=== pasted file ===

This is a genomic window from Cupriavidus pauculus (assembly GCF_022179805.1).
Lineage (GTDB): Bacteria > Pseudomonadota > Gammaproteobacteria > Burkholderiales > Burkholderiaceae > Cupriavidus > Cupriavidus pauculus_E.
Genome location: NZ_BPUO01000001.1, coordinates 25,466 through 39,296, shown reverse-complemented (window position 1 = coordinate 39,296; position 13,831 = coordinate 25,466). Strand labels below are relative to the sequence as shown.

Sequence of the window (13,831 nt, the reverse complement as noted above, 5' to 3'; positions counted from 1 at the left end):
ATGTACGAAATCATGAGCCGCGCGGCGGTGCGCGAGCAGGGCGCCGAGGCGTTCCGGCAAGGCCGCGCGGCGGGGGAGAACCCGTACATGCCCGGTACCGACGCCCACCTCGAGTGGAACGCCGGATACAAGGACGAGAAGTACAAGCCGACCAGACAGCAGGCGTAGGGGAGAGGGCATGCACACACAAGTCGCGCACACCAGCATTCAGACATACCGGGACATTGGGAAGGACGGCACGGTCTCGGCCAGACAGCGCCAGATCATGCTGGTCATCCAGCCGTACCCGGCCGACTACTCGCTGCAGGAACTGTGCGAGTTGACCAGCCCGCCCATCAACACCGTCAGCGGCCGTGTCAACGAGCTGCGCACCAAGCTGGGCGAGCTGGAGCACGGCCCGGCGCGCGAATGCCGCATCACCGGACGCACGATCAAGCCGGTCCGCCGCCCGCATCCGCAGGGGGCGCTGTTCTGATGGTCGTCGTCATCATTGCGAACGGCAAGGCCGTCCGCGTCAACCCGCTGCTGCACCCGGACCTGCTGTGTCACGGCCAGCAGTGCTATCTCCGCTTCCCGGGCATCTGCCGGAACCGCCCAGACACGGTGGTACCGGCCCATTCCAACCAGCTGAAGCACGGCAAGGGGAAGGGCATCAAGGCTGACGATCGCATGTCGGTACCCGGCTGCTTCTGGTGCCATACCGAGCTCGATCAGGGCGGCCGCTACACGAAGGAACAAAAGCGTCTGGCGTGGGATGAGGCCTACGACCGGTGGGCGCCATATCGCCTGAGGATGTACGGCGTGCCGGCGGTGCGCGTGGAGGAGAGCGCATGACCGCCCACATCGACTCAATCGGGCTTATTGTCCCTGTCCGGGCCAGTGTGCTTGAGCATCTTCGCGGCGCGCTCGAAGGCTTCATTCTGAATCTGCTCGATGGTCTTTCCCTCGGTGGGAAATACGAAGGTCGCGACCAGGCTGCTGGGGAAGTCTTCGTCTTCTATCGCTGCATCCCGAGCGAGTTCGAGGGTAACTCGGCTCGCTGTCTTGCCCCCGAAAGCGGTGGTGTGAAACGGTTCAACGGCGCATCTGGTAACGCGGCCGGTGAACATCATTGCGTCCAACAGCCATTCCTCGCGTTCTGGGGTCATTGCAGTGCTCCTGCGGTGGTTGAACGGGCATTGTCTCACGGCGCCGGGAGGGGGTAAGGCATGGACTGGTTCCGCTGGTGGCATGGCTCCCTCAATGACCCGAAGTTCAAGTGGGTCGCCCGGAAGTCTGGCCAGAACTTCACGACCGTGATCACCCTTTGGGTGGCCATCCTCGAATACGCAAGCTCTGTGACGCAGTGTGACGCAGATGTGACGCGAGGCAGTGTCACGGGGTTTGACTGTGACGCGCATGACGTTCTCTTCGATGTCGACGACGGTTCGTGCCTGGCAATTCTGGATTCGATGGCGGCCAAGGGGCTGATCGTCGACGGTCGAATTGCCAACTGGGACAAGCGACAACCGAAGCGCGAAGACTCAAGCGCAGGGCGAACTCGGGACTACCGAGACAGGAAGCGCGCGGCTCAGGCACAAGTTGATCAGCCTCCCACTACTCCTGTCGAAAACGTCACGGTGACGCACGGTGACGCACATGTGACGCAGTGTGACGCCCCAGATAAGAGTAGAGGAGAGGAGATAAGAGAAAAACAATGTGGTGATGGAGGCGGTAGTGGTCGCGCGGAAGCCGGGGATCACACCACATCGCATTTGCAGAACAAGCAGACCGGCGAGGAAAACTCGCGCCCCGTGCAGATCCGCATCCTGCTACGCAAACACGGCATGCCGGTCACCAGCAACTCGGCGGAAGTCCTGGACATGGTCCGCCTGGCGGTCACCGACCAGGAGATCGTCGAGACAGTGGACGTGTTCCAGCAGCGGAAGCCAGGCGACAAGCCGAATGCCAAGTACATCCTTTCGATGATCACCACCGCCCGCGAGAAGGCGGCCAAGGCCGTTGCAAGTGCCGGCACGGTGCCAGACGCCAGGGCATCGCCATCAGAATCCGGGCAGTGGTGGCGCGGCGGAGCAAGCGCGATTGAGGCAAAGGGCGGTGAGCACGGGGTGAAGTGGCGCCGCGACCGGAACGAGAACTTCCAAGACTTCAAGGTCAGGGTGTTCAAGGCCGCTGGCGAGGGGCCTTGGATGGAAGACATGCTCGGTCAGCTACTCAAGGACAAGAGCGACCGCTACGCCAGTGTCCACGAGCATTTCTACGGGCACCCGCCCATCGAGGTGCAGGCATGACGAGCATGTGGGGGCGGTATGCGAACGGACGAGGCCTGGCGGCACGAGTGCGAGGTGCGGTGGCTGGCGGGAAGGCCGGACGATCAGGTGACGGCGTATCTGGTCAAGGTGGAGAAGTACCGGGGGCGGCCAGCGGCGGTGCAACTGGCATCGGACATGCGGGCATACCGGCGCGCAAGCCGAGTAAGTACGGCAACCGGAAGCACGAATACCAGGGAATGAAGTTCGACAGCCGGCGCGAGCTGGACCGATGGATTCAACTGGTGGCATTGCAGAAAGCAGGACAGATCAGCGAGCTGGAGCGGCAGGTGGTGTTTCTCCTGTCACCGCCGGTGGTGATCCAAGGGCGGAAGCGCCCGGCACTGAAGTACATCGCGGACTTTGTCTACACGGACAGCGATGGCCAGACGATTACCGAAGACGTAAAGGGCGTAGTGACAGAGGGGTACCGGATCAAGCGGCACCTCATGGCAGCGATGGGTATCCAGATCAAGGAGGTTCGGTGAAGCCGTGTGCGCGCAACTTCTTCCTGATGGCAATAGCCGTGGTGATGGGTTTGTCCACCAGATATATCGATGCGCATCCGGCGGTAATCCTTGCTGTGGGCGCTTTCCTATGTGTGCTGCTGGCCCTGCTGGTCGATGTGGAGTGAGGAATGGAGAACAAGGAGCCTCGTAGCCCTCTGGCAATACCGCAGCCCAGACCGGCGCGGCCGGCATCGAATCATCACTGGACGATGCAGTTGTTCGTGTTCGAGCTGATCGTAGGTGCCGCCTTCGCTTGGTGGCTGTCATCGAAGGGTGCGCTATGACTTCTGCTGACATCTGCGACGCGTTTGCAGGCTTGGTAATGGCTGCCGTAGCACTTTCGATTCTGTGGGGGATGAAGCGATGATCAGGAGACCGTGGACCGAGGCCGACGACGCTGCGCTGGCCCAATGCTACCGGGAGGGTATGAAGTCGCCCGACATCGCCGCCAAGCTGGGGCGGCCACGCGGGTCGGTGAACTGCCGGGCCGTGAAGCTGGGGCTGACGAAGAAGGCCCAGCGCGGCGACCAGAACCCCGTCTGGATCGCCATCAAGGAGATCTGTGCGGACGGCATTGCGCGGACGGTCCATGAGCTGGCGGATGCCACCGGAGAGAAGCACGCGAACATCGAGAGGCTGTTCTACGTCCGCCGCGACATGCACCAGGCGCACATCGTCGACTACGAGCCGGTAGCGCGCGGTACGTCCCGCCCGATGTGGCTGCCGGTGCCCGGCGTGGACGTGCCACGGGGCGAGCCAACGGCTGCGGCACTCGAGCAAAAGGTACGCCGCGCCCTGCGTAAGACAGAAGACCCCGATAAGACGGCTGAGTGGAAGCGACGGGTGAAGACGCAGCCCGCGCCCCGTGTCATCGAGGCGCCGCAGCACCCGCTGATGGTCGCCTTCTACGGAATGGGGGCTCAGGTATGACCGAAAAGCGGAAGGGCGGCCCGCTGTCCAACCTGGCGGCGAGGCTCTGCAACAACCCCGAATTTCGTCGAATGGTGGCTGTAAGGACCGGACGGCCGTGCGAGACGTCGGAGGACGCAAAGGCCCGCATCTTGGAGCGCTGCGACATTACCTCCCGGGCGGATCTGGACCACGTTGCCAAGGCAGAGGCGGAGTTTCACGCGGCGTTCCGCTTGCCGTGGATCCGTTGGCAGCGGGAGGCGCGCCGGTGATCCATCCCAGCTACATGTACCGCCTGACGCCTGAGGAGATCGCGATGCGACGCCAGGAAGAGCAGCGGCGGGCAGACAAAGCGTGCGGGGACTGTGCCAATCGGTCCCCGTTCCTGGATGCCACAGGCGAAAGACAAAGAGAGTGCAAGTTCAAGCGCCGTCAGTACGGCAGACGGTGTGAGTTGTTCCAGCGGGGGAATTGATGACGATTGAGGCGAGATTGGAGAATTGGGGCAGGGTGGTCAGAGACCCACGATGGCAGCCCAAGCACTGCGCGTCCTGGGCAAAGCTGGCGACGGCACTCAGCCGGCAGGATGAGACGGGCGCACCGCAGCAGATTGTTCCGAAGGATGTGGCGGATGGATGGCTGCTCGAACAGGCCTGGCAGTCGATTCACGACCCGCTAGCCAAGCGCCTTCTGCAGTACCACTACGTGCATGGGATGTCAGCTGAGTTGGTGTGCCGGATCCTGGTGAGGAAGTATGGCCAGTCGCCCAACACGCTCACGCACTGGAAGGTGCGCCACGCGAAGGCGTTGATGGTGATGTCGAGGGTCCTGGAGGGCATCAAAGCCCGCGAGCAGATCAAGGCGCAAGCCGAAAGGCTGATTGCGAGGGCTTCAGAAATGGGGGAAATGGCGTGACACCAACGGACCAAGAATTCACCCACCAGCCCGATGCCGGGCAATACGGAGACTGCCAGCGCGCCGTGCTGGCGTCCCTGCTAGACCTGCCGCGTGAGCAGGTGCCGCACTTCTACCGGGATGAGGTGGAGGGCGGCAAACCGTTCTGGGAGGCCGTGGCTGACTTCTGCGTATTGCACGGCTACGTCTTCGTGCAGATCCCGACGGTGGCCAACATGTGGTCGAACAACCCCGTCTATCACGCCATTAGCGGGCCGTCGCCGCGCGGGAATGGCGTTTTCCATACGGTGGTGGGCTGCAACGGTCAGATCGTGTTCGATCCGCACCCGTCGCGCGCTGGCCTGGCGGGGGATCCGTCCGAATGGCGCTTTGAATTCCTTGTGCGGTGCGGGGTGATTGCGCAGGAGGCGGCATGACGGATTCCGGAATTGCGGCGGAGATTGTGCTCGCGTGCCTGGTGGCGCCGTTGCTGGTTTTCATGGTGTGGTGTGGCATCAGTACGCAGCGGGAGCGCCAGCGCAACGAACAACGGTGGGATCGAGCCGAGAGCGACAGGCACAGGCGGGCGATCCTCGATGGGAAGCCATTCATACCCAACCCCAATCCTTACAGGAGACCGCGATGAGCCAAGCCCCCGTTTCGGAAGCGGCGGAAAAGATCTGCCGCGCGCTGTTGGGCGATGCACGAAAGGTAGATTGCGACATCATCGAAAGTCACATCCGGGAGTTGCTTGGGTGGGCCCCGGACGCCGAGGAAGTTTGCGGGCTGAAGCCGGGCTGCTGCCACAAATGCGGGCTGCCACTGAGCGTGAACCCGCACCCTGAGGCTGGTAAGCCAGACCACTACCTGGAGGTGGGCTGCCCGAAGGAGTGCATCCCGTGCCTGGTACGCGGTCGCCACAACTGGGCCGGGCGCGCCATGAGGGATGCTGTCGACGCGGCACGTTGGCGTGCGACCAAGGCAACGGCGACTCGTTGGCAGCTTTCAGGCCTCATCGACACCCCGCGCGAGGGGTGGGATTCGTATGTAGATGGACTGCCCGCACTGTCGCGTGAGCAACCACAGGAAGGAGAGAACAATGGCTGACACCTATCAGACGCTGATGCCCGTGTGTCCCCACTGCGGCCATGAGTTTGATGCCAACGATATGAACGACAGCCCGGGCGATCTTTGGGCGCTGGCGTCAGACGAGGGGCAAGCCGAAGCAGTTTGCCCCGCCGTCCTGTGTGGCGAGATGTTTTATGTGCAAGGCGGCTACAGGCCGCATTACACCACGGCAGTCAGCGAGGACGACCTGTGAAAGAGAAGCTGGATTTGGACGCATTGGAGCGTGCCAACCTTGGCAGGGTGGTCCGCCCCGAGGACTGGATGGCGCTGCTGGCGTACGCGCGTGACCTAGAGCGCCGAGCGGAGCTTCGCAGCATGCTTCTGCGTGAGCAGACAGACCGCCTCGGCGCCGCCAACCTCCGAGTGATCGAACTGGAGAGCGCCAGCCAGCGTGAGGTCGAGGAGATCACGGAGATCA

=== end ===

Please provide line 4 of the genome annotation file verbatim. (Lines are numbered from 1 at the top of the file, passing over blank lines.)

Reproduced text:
Sequence of the window (13,831 nt, the reverse complement as noted above, 5' to 3'; positions counted from 1 at the left end):